Internships - best practice - Business Works
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Internships - best practice

David Willetts, Universities Minister R ecent issues and Tribunal cases concerning internships have led to a new best practice code which aims to improve the quality of workplace internships and access from across the social spectrum.

"This is a very important step to widening access to professional careers, particularly for those from disadvantaged backgrounds," said David Willetts, Universities Minister. The code has the full backing of the Department for Business, Innovation and Skills (BIS) and a number of organisations, such as the British Institue of Facilities Management (BIFM).

"We welcome the code: indeed, we were instrumental in developing it," said Ian Fielder, CEO of BIFM. "It is important that internships deliver real value for both the individual and the organisation."

"Internships can bridge the gap between education and professional employment, providing valuable experience for the intern and access to talent for the organisation," continued Ian who was a member of the working group that developed the code. "However, opportunities for internships must be open and they should not be exploited as a source of cheap, even free, labour."

The ‘Common Best Practice Code for Quality Internships’ encourages fair and equal access, particularly to the professions, and emphasises intern recruitment in an open and rigorous way.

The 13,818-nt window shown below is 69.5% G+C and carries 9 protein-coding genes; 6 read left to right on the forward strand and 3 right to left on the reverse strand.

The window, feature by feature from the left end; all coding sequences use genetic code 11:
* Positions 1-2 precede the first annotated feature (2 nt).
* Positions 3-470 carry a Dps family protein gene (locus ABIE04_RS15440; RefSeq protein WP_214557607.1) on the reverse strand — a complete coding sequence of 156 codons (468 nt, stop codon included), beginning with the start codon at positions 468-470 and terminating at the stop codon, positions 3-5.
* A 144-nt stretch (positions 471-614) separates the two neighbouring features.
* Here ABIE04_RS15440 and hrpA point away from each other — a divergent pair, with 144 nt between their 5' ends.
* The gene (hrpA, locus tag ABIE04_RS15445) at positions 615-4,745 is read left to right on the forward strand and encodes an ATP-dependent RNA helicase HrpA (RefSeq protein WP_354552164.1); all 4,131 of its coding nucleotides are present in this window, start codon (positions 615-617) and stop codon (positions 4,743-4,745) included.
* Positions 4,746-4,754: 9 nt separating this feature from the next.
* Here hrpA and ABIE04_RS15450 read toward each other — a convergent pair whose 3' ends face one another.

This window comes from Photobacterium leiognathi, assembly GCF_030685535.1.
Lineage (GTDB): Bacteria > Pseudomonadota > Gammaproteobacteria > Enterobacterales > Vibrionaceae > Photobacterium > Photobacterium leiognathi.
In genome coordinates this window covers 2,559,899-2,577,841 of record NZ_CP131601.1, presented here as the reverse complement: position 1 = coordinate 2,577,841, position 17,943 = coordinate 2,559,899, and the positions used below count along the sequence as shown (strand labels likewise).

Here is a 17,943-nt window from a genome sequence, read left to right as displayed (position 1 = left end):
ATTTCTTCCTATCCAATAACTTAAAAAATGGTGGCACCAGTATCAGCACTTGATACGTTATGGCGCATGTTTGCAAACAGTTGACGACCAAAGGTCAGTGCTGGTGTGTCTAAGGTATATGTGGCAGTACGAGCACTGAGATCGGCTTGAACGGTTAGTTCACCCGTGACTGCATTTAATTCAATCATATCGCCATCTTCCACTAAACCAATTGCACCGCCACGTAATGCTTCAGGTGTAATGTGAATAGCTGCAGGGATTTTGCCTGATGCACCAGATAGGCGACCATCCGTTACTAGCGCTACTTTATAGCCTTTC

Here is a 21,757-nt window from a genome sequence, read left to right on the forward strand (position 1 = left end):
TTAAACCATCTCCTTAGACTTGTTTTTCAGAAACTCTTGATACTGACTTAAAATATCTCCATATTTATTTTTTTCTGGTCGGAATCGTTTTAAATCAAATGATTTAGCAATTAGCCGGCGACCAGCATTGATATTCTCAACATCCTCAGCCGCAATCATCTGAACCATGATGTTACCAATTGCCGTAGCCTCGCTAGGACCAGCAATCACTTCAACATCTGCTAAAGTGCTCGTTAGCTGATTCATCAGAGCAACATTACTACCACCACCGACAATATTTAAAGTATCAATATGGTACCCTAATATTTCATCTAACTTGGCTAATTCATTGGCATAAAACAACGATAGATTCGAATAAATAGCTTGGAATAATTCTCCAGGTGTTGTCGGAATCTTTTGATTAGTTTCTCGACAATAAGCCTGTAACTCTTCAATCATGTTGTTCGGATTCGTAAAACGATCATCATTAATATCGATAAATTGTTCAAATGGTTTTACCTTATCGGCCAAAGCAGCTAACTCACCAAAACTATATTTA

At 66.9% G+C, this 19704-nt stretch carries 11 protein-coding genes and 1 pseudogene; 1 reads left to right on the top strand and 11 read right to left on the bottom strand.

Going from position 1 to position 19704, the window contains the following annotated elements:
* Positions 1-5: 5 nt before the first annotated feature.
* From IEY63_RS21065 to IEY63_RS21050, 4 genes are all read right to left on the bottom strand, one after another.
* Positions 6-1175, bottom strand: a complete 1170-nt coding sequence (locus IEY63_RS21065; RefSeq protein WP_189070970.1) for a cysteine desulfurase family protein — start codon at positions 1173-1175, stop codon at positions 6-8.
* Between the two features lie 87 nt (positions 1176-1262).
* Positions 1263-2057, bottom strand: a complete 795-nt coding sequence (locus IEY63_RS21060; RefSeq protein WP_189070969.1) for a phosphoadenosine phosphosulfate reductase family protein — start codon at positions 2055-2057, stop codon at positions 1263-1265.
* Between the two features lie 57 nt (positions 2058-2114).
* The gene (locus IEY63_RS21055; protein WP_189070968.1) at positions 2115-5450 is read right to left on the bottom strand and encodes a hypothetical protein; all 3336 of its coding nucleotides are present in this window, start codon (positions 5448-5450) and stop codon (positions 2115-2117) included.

The code defines high-quality internships as typically around three months’ duration, although they can vary from at least six weeks to no longer than 12 months, depending on individual needs. The code does not cover short-term work experience schemes, placements that are a compulsory part of education or genuine volunteering.

Internships must comply with all the provisions of current employment legislation, including the National Minimum Wage (NMW). The legislation ensures that all workers in the UK who are over compulsory school leaving age are entitled to be paid at least the NMW, unless they are covered by an exemption.

The code sets out six principles of best practice:

  • preparation;
  • recruitment;
  • induction;
  • treatment;
  • supervision and mentoring; and
  • certification, reference and feedback.

A copy of the code can be found here (PDF) via the BIFM web site:

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